I do not want to take up too much of the time of the House making statements of which no notice will probably be taken, though I hope notice will be taken of them, but I make this appeal to the Government urgently and very sincerely, and not from the party point of view, not because I admire the things which it is taboo to mention in this House, but, because I am thinking of the unemployed, man. Probably I am thinking of him no more than hon. Members opposite, but perhaps I see him in a different light. When I am at home and going to my office, which is about 200 or 300 yards from the workhouse, I sometimes see the casuals coming from the casual ward. I have been unemployed. I have tramped the streets. I have lived in a dosshouse. I have lived in a Salvation Army shelter. All the time I was unemployed my courage was going down, and down, and clown, as my heels got nearer the pavement, as I see these men from the casual ward going down. They are helpless, they are homeless, they are hopeless. There is not the slightest possibility of their ever getting a job, with a million and a quarter respectable people unemployed. In the case of every unemployed man in this country, the longer he remains unemployed the nearer he approaches the level of those casuals whom we see every day in every town. To-night they are sleeping in Bradford, to-morrow night in Manchester, the night after in Liverpool; and sometimes we read in the papers that they have fallen into the canal, or that they have been suffocated while seeking a little warmth round a limekiln. Every man unemployed is a potential casual instead of being an asset to this country.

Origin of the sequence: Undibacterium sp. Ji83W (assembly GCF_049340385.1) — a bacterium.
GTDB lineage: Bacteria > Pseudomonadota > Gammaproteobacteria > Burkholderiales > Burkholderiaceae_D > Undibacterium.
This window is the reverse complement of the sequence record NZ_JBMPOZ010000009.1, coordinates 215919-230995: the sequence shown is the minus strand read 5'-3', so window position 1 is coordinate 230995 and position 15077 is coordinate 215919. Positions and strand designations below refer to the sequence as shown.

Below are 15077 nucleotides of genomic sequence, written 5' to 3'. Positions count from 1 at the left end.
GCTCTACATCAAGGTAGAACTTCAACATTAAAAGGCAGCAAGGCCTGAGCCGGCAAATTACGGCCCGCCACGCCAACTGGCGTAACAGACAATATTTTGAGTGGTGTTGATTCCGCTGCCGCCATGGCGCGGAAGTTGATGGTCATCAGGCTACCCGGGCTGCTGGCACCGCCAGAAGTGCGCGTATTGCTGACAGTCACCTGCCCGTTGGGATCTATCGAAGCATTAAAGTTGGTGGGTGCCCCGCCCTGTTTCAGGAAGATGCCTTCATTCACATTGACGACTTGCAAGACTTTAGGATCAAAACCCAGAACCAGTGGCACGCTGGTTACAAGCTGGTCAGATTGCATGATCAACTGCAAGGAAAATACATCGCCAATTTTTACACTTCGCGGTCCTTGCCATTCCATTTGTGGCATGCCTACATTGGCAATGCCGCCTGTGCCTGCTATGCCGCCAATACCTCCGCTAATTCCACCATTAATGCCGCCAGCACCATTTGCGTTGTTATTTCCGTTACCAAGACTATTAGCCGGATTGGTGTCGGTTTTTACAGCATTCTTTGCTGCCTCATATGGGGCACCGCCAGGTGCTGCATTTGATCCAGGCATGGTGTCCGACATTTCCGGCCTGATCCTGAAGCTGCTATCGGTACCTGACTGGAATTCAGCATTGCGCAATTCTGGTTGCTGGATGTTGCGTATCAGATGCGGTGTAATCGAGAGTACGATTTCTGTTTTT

I do not want to be too denunciatory. I do not want to suggest that the sympathy for the unemployed is all on this side, but I want to say to the Government that any scheme is worth exploring if it is likely that any good will come of it. The Government cannot say to those engaged in industry, "You must do this or you must do that." In some cases perhaps two individuals have to consider this great problem, and sometimes permanent officials, but it is not a problem for one or two men to deal with, and it will have to be dealt with by the whole nation, by employers, workmen, and by the Government, and not by any one member. I want the Government to take its courage into both hands and explore the possibilities of trade with Russia. I do not say that an agreement with Russia would provide work for all the unemployed, but if it would provide work for only 1,000, which is not provided for as a result of the Government refusing to sink their prejudices, then the Government has failed in its duty.